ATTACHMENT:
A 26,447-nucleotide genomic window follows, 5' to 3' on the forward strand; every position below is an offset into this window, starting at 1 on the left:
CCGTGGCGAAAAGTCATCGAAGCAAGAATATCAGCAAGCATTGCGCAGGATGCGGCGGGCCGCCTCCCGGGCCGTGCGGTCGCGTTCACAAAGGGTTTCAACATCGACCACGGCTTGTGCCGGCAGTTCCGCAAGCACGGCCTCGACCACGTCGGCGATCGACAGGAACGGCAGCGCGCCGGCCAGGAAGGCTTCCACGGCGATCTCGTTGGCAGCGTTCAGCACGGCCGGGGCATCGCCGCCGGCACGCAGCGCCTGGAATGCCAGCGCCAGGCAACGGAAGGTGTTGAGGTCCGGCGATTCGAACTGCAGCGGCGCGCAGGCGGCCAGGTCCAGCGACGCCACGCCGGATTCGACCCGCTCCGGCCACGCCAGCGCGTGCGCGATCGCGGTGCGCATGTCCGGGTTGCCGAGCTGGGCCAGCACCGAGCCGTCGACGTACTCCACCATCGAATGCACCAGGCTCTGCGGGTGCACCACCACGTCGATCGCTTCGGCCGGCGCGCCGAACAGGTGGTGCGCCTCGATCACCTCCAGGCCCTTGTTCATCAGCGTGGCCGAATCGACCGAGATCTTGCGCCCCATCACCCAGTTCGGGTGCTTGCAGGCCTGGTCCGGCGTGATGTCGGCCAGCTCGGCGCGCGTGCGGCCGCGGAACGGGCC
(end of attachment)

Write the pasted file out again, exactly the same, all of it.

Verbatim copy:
A 26,447-nucleotide genomic window follows, 5' to 3' on the forward strand; every position below is an offset into this window, starting at 1 on the left:
CCGTGGCGAAAAGTCATCGAAGCAAGAATATCAGCAAGCATTGCGCAGGATGCGGCGGGCCGCCTCCCGGGCCGTGCGGTCGCGTTCACAAAGGGTTTCAACATCGACCACGGCTTGTGCCGGCAGTTCCGCAAGCACGGCCTCGACCACGTCGGCGATCGACAGGAACGGCAGCGCGCCGGCCAGGAAGGCTTCCACGGCGATCTCGTTGGCAGCGTTCAGCACGGCCGGGGCATCGCCGCCGGCACGCAGCGCCTGGAATGCCAGCGCCAGGCAACGGAAGGTGTTGAGGTCCGGCGATTCGAACTGCAGCGGCGCGCAGGCGGCCAGGTCCAGCGACGCCACGCCGGATTCGACCCGCTCCGGCCACGCCAGCGCGTGCGCGATCGCGGTGCGCATGTCCGGGTTGCCGAGCTGGGCCAGCACCGAGCCGTCGACGTACTCCACCATCGAATGCACCAGGCTCTGCGGGTGCACCACCACGTCGATCGCTTCGGCCGGCGCGCCGAACAGGTGGTGCGCCTCGATCACCTCCAGGCCCTTGTTCATCAGCGTGGCCGAATCGACCGAGATCTTGCGCCCCATCACCCAGTTCGGGTGCTTGCAGGCCTGGTCCGGCGTGATGTCGGCCAGCTCGGCGCGCGTGCGGCCGCGGAACGGGCC